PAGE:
Natural and Synthetic Blends

Sable Synthetic Blend Watercolour Brushes

Synthetic Natural Mix brushes use a blend of both natural and synthetic fibres to create a brush that offers the benefits of both fibres. Depending on the type of natural hair used, the sable or squirrel hair will bring an excellent colour holding capacity to the brush. While the synthetics impart enhanced durability. Another benefit of these brushes is that if you’re comparing sizes across ranges, they are typically much cheaper than a pure sable brush in the same size.

Which Brush Size Do I Need?

As a rule, the larger the number on your brush the bigger the brush will be. We measure most brush shapes in numbers ranging from 000 to around about 24, but some ranges may go slightly larger or smaller than this. Extra small brushes, like a 000, may sometimes be labelled as a 3/0. A 0000 would be 4/0 and so on. Flat brushes sometimes use the same numbering system, but can also have their size denoted in inch or millimetre measurements. Unfortunately, brush makers don’t share the same sizing systems, so a size 6 in one brand won’t be the same as a size 6 from another brand. Don’t worry, we include accurate sizing information across all our brush ranges, so you’ll know exactly the size of the brush you’re ordering.

If you’re working on a small to medium scale and looking to buy a single brush to begin with we’d recommend a mid-sized round, probably around a size 6 or 8. If you’re after a few rounds to try then adding in a smaller brush for fine detail (around a size 1 or 2) and a larger brush (size 10 or 12) will broaden the size of strokes you can make. A 1/2” Flat can also add a bit more versatility if you want to branch out beyond rounds. A set can often be an economical way to try out a few different brushes from one range.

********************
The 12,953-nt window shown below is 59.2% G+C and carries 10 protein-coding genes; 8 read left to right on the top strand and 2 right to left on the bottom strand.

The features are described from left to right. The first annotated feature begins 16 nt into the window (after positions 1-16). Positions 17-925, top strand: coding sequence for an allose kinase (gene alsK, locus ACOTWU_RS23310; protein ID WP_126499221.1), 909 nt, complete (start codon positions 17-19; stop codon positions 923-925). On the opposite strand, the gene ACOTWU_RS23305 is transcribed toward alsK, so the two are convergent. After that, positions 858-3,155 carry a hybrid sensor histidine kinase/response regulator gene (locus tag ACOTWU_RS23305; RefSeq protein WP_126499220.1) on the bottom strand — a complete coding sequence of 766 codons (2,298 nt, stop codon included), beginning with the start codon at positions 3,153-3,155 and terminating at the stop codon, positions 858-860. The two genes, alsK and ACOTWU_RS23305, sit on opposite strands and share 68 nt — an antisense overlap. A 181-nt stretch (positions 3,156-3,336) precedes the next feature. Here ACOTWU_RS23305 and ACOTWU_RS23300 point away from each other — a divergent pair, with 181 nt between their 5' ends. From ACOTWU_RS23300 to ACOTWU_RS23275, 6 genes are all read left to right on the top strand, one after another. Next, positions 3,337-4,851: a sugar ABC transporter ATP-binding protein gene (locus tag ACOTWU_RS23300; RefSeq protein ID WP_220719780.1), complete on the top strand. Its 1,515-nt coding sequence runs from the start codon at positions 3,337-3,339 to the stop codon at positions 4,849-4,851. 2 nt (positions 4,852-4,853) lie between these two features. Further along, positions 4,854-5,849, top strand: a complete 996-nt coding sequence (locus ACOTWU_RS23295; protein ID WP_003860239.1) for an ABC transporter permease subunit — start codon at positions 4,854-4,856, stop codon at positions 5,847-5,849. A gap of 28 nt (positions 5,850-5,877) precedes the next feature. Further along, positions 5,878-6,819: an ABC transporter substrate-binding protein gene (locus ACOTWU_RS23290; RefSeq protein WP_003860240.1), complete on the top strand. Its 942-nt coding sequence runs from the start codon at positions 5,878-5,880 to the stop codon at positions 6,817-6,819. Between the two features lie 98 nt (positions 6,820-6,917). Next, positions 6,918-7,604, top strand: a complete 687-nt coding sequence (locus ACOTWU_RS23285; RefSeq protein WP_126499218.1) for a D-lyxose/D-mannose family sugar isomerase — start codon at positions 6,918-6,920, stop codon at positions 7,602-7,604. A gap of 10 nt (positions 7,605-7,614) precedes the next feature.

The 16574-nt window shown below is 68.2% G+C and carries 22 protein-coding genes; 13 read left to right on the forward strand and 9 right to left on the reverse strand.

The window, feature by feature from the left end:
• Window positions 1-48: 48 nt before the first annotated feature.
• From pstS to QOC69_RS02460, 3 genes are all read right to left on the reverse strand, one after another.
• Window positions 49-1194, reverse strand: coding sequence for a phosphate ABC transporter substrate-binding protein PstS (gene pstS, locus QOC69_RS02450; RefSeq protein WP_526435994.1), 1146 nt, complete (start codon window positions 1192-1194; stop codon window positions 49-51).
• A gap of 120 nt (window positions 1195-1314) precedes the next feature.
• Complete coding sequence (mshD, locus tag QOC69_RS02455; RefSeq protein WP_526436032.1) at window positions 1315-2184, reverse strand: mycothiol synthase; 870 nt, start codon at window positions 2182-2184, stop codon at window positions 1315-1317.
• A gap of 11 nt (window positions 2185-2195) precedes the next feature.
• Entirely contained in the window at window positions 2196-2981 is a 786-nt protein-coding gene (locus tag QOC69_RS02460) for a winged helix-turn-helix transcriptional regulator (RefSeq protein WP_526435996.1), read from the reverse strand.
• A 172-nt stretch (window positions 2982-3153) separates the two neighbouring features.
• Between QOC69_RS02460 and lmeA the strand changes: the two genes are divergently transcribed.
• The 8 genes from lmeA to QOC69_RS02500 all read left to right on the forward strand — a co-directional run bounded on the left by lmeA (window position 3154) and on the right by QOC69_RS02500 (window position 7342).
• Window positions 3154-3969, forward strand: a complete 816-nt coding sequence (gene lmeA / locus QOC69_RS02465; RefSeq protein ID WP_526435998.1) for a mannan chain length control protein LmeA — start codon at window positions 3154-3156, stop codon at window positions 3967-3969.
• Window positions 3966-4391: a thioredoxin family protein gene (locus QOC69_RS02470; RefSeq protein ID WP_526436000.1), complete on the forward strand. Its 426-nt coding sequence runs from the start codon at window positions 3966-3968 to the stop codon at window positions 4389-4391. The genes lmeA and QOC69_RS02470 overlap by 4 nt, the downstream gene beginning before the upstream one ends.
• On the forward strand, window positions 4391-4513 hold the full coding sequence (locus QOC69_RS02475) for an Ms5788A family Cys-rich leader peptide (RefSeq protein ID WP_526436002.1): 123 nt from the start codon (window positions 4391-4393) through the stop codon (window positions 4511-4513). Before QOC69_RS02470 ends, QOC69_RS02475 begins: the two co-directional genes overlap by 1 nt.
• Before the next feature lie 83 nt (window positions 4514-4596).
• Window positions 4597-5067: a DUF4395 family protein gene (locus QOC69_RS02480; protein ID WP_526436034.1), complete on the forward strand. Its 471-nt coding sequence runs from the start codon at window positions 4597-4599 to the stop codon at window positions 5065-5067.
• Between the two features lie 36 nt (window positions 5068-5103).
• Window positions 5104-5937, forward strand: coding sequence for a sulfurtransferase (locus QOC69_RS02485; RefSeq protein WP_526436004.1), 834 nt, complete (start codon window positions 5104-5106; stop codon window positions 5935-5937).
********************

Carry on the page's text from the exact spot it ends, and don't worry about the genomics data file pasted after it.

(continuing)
Understanding the Difference Between Brush Shapes

Round
Watercolour Brush Strokes Round

A round brush will likely be the workhorse of your brush collection. They’re probably the brush you’ll reach for most as they can create an amazingly varied array of marks. They’re typically available in a range of fibres, whether natural or synthetic. The hair of a round brush sits in a cylindrical ferrule and tapers to a point at the end. The pointed tip of a round is fantastic for creating fine lines. Apply more pressure to the brush and you can paint bolder marks. A round brush with a more blunt end is fantastic for filling in areas with colour.

Pointed Round
Watercolour Brush Strokes Pointed Round

A pointed round is much the same as a standard round brush, however the hair tends to extend a little further out of the ferrule. They combine the best of a round brush and a liner. The longer hair allows you to make larger strokes while also retaining the ability to create fine lines. The extra hair also comes with an increased colour holding capacity.